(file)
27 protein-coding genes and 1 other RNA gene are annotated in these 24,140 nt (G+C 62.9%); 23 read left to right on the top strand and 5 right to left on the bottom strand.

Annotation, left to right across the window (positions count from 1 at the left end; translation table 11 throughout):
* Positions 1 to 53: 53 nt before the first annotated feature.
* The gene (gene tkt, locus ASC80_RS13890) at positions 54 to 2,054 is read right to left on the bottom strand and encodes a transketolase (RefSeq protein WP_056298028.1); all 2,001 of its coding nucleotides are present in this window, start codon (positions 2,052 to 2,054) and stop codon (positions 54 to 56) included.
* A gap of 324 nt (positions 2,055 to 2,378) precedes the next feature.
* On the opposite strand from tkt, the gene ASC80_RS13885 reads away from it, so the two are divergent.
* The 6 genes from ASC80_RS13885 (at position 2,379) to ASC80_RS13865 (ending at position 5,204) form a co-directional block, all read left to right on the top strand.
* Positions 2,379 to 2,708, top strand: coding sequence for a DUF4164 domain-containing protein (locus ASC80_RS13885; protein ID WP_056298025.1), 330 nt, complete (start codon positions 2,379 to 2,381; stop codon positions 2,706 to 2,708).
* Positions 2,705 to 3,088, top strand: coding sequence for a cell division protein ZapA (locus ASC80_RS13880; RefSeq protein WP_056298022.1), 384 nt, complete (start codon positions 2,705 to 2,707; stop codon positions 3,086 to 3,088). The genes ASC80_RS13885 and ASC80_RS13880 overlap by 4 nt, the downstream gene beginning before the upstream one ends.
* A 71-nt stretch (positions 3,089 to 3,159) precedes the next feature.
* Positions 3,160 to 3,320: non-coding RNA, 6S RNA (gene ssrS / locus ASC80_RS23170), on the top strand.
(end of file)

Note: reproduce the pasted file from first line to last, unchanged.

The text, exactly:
27 protein-coding genes and 1 other RNA gene are annotated in these 24,140 nt (G+C 62.9%); 23 read left to right on the top strand and 5 right to left on the bottom strand.

Annotation, left to right across the window (positions count from 1 at the left end; translation table 11 throughout):
* Positions 1 to 53: 53 nt before the first annotated feature.
* The gene (gene tkt, locus ASC80_RS13890) at positions 54 to 2,054 is read right to left on the bottom strand and encodes a transketolase (RefSeq protein WP_056298028.1); all 2,001 of its coding nucleotides are present in this window, start codon (positions 2,052 to 2,054) and stop codon (positions 54 to 56) included.
* A gap of 324 nt (positions 2,055 to 2,378) precedes the next feature.
* On the opposite strand from tkt, the gene ASC80_RS13885 reads away from it, so the two are divergent.
* The 6 genes from ASC80_RS13885 (at position 2,379) to ASC80_RS13865 (ending at position 5,204) form a co-directional block, all read left to right on the top strand.
* Positions 2,379 to 2,708, top strand: coding sequence for a DUF4164 domain-containing protein (locus ASC80_RS13885; protein ID WP_056298025.1), 330 nt, complete (start codon positions 2,379 to 2,381; stop codon positions 2,706 to 2,708).
* Positions 2,705 to 3,088, top strand: coding sequence for a cell division protein ZapA (locus ASC80_RS13880; RefSeq protein WP_056298022.1), 384 nt, complete (start codon positions 2,705 to 2,707; stop codon positions 3,086 to 3,088). The genes ASC80_RS13885 and ASC80_RS13880 overlap by 4 nt, the downstream gene beginning before the upstream one ends.
* A 71-nt stretch (positions 3,089 to 3,159) precedes the next feature.
* Positions 3,160 to 3,320: non-coding RNA, 6S RNA (gene ssrS / locus ASC80_RS23170), on the top strand.